Tag Archives: Wassail

Custom survived: Curry Rivel Wassail and Ashen Faggot

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Curry Rivel Somerset

“Wassail O Wassail all over the town,                                                         

The cup it is white and the ale it is brown,                                                   

The cup it is made of the good old ashen tree.                                            

  And so’s the beer from the best barley,

To you our wassail I am joy come to our jolly wassail.                                    

 O here we take this door held fast by the ring,                                        

Hoping Master and Missus will let us all walk in And for to fill our wassail bowl and sail away again.

To you our wassail I am joy come to our jolly wassail.                                    

 O Master and Missus have we done you any harm                                          

Pray hold fast this door and let us pass along                                         

And give us hearty thanks for the singing of our song.

To you our wassail I am joy come to our jolly wassail

Wassailing is becoming all the rage in folk circles and beyond. It seems that like Morris dancing in the 20th century, wassailing is the 21st century revival equivalent. However these revived wassails appear to be those associated with trees, the original surviving one of which I discussed here, there does not appear to be a similar revival in house visiting wassailing, which one could claim probably was the original approach. Therefore when given the chance to experience one of the few surviving wassails one jumps at the chance. Such happened last Twelfth Night at the small village of Curry Rivel in Somerset.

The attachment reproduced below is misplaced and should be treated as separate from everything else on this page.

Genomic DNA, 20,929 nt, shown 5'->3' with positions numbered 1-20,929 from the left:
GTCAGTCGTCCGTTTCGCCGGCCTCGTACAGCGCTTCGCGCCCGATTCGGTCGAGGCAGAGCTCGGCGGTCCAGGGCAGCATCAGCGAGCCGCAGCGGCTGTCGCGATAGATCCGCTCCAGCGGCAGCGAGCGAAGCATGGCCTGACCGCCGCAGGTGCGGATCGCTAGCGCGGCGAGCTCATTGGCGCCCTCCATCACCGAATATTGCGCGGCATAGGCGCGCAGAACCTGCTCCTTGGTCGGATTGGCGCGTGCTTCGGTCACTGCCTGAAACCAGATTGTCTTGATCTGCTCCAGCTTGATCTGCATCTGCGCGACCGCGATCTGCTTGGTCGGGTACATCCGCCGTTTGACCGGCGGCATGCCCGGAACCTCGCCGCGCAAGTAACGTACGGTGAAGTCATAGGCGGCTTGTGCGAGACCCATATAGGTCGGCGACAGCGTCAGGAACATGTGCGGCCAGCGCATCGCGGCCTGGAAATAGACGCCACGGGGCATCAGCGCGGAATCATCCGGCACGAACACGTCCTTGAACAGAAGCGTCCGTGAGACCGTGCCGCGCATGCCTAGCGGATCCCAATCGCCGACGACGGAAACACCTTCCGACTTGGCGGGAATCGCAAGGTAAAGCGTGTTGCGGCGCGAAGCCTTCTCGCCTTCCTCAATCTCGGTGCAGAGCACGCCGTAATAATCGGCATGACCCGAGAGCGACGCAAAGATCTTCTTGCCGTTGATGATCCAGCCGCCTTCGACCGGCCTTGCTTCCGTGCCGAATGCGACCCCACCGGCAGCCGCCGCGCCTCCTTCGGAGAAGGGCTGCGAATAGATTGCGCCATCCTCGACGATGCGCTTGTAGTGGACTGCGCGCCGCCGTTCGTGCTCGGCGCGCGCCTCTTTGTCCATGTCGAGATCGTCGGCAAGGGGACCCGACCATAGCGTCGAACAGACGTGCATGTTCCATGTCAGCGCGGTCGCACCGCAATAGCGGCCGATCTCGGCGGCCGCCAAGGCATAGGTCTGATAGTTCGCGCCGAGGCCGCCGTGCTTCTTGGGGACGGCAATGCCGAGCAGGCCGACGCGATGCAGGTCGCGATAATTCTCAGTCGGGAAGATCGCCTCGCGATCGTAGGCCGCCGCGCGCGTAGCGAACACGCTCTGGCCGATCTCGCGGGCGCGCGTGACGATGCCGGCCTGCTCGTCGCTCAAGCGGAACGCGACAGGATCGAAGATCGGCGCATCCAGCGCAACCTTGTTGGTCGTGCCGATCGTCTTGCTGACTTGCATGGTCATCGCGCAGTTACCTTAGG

Wassail in

Arriving at the King William IV I found a group of men standing around. “Are you the wassailers?” I asked “Yes” they replied “Do you mind if I join you and take some photos?” They were a bit perplexed by my enquiry but the reply was positive‘Yes that’s okay as long as you don’t mind being shoved in the back of the van?!”

Next minute I noticed I was in the back of transit van with six strangers. We were off to pick up the oldest member of the group, a sprightly 93 year old Harry Richards, one of them joking that the thud was the van knocking him over! A joke of course and no disrespect was intended as these men whose ages ranged from 20s to 60s had a great pride in their venerable leader.

Soon as he was in thou, sitting at the front, not crammed in the back, we were off. I had no idea where we were going and indeed at one point we appeared to go off-road, but that’s Somerset roads for you. A large crowd had congregated at the first house and as they assembled with their venerable leader at the front. Then they opened their mouths and the wassail song came out.

Curry Rivel Somerset

I was impressed how forceful it sounded considering this was the first time they’d sung it together – they had small wordsheets to help them but only one member appeared to be struggling to remember and it didn’t really notice.